Analysis: The NICE Guidelines
The National Institute for Health and Care Excellence (NICE) recently released its draft guidelines for prescribing cannabis-based medical products (CBMPs) in the UK. The release is significant because it is these guidelines - rather than politically-imposed regulations - that will effectively determine the extent of medical cannabis access on the NHS.
A summary of the proposed guidelines is given below. The final version of the document is due to be published by November following stakeholder feedback.
The recommendations have disappointed those who hoped that the NICE guidelines would increase access to CBMPs - instead, the report largely echoes the limited recommendations in place today. In particular, the recommendation against CBMPs for the treatment of chronic pain is a bitter blow for the 13 percent of the UK adult population with the condition, and who may benefit from medical cannabis in some form. And while it is positive that the proposed guidelines allow epilepsy specialists to make CBMP prescribing decisions on a case-by-case basis, rather than recommending outright against their use, it is disappointing that such flexibility is not extended to additional conditions.
In total, the prescribing recommendations confirm a frustrating reality - that until either sufficient clinical data on cannabis’ efficacy is produced or the UK adopts an alternative framework for CBMP access, medical cannabis is likely to remain an option only for those who can afford up to £800 a month for a private prescription.
NICE acknowledges that the current requirement to see a specialist doctor for each CBMP prescription places an unfair burden on patients and carers. In response, they propose that repeat prescriptions could be issued by a non-specialist prescriber (such as a GP) as part of a properly-documented shared care agreement.
That NICE recognises the ‘clear need’ to streamline CBMP access is a good step in the right direction. Allowing greater involvement by non-specialist healthcare providers should reduce tertiary healthcare costs, increase exposure and comfort with medical cannabis throughout the healthcare profession, and hopefully pave the way towards greater autonomy for non-specialist healthcare providers - such as dose adjustment - as the scheme develops.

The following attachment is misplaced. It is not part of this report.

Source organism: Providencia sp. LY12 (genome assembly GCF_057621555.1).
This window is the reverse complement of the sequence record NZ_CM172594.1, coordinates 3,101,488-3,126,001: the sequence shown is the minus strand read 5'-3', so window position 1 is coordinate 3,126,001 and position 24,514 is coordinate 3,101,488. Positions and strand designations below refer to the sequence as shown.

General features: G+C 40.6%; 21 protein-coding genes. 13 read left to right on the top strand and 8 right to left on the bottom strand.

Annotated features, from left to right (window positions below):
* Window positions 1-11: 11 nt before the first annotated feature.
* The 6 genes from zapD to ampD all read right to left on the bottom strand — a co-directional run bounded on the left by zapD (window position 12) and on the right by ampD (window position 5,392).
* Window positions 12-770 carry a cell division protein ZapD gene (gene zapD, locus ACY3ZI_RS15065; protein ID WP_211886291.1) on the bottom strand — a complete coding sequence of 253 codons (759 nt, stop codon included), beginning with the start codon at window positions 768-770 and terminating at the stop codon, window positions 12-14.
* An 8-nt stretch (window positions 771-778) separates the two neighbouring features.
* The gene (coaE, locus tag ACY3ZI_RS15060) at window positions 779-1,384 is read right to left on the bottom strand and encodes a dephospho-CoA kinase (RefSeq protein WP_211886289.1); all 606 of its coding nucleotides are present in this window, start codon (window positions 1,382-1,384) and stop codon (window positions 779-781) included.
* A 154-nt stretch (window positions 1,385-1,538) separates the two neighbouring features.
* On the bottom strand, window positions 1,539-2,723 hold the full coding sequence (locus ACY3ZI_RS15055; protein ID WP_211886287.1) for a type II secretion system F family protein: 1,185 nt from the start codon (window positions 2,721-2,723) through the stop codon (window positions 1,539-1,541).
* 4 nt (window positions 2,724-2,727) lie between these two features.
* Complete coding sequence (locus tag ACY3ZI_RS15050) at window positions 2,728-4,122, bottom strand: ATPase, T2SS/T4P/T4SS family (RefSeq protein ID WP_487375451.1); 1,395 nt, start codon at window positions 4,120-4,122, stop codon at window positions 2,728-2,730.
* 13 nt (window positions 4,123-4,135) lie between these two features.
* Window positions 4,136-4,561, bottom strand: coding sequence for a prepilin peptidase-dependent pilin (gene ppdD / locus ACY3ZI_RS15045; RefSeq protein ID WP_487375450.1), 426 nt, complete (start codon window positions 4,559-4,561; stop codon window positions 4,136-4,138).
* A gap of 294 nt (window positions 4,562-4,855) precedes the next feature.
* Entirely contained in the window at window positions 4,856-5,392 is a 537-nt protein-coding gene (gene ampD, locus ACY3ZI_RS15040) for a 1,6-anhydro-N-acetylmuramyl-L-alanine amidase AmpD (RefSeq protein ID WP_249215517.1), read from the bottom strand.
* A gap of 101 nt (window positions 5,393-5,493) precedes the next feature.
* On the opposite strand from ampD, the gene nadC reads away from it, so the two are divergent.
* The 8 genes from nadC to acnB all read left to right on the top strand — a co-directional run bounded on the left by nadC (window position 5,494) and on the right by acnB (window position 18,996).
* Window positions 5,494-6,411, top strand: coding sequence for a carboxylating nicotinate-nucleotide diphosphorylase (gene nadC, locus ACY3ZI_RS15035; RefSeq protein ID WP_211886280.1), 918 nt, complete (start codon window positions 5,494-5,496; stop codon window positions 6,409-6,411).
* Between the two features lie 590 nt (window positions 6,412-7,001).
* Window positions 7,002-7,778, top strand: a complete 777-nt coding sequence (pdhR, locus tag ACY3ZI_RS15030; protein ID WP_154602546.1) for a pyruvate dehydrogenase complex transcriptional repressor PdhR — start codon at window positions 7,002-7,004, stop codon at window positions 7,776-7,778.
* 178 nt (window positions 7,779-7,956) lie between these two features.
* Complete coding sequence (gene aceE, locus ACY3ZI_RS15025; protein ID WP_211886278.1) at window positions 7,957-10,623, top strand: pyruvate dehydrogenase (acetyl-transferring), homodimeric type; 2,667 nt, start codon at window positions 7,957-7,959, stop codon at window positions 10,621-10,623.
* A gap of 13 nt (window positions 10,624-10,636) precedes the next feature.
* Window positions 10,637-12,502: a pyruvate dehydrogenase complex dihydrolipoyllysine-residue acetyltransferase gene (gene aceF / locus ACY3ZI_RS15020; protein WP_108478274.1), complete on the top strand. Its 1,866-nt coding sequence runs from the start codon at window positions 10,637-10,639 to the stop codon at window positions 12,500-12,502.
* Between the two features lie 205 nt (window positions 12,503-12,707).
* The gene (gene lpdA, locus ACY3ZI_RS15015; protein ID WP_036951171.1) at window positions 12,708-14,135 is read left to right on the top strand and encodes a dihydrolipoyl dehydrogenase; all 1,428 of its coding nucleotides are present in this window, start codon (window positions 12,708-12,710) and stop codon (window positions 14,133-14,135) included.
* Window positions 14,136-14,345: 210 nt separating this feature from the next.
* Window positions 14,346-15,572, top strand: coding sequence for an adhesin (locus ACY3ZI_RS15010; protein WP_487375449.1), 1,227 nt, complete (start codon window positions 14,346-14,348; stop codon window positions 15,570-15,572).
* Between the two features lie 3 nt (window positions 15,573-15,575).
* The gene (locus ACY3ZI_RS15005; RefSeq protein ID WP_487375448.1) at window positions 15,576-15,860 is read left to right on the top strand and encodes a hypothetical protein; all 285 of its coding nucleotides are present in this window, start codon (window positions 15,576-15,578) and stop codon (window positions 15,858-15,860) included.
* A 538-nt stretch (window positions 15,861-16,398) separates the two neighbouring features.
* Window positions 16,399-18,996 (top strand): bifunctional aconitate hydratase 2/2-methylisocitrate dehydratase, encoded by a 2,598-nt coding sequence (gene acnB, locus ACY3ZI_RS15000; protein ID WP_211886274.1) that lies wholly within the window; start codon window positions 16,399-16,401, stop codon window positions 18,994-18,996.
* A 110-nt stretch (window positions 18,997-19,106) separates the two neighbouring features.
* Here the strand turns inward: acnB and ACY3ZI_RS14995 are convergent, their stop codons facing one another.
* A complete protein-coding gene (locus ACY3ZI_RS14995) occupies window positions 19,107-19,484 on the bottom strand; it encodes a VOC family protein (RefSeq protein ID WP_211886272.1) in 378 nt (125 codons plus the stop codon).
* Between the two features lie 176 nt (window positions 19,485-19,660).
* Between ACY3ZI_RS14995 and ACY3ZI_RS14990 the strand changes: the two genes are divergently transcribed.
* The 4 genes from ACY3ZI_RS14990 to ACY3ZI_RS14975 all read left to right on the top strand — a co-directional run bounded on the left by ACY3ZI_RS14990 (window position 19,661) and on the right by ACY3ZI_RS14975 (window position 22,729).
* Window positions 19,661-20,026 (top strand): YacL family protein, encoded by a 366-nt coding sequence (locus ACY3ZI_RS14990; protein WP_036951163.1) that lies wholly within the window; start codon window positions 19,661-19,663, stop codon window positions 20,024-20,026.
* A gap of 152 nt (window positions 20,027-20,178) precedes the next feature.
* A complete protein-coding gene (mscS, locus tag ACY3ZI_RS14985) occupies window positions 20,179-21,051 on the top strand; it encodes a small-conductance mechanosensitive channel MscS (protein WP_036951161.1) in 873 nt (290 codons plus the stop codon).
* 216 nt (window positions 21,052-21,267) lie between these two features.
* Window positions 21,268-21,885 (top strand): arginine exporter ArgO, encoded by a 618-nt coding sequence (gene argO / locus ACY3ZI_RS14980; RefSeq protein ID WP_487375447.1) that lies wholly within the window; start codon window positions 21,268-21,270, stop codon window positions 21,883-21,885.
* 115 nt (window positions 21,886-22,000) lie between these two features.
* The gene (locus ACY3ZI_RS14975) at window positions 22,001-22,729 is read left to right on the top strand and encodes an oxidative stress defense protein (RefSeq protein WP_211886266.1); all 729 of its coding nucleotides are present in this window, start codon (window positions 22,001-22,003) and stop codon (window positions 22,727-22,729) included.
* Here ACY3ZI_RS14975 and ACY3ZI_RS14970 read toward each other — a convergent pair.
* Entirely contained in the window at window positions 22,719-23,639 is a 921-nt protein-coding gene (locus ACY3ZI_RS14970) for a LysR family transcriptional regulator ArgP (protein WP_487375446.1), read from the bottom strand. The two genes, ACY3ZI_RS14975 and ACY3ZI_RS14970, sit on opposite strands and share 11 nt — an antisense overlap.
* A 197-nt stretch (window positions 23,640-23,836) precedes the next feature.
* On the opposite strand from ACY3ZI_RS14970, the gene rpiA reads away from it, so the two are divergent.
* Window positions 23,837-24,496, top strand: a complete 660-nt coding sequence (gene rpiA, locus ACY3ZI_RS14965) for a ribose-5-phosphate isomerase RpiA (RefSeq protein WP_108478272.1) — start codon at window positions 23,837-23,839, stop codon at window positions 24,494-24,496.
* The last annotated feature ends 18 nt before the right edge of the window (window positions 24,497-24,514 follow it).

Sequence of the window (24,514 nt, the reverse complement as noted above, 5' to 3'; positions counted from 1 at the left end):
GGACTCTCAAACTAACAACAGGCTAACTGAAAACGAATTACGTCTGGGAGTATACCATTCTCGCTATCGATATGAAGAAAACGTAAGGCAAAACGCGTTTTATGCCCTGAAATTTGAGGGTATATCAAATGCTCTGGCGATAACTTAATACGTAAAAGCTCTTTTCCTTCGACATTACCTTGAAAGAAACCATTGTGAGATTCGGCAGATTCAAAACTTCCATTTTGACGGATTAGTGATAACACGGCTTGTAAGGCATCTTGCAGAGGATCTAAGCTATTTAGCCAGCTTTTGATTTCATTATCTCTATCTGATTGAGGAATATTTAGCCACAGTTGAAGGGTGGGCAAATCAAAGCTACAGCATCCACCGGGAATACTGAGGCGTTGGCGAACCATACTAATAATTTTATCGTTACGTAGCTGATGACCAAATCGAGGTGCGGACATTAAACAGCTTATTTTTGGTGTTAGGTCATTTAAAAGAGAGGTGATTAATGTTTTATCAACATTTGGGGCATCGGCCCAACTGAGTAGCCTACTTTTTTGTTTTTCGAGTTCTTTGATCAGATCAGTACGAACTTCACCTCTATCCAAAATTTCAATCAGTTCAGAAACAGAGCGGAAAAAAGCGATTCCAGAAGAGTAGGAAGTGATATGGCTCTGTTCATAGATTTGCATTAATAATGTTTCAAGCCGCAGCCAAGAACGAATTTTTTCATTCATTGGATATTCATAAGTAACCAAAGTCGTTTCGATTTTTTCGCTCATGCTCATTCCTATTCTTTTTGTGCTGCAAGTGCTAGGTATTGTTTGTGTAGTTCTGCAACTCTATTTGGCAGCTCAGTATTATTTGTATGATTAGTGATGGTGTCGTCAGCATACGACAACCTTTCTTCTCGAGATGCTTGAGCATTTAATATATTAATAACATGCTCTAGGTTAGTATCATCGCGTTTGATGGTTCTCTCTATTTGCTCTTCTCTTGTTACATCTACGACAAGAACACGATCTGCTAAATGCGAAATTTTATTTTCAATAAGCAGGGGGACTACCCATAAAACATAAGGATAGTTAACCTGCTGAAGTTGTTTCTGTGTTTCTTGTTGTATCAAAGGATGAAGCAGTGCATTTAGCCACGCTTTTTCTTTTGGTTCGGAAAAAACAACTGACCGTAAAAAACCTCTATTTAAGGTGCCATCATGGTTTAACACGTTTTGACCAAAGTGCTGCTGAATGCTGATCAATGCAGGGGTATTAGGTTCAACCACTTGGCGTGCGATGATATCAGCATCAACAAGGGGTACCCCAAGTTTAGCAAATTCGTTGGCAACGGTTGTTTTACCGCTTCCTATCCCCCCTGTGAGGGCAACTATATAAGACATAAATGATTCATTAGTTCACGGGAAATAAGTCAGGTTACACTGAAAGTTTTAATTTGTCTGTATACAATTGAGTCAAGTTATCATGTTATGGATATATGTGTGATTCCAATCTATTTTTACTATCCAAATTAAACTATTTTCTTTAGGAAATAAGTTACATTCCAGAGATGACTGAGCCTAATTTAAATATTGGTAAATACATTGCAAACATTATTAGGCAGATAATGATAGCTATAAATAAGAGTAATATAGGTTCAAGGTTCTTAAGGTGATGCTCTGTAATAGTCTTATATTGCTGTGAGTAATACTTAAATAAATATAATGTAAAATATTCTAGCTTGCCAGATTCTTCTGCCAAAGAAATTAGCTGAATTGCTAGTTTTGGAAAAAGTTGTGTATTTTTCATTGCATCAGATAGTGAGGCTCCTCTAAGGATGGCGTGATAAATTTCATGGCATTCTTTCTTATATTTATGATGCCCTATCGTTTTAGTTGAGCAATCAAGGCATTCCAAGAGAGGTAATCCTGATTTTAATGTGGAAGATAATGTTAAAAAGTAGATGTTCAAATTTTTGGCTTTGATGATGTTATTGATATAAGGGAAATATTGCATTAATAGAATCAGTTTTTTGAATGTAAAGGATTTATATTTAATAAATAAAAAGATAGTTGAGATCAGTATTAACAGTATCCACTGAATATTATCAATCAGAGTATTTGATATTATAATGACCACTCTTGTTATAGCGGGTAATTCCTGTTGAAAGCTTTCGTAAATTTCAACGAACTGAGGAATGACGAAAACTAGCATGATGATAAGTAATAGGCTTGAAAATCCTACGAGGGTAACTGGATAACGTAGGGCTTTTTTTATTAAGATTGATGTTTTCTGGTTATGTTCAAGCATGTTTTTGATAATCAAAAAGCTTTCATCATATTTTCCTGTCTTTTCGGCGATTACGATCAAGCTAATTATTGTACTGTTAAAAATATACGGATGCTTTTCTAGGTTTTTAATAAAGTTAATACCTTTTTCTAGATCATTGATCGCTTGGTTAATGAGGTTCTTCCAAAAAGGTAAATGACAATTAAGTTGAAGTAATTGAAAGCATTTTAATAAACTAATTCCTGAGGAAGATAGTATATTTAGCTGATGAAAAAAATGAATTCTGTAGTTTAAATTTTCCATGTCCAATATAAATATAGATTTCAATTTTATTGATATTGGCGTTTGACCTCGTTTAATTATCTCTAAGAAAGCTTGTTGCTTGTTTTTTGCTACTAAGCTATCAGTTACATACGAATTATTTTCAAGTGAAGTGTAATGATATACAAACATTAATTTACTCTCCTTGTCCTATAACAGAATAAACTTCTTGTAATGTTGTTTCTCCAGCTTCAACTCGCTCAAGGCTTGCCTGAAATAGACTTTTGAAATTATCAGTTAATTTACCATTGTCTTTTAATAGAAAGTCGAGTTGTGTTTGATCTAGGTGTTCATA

Throughout the proposed guidelines, NICE is clear when a lack of good evidence limits the strength of their recommendations or prevents them from making one at all. NICE therefore proposes key research recommendations into five areas, including CBD as a treatment for persistent neuropathic pain, CBMPs for people with spasticity, and the effect of THC/CBD combination treatment on seizures. Research recommendations regarding intractable nausea and vomiting are also given, with research sought into both the cost-effectiveness of CBMPs as well as their clinical efficacy.
These recommendations are welcome and will help direct UK clinical trials and research where (in terms of expanding UK CBMP access) it is needed the most. By issuing several ‘priority’ recommendations NICE also signals a commitment to the rapid progression of such research, and facilitates the fast-tracking of project funding by the National Institute for Health Research (NIHR), the UK’s largest supporter of healthcare research.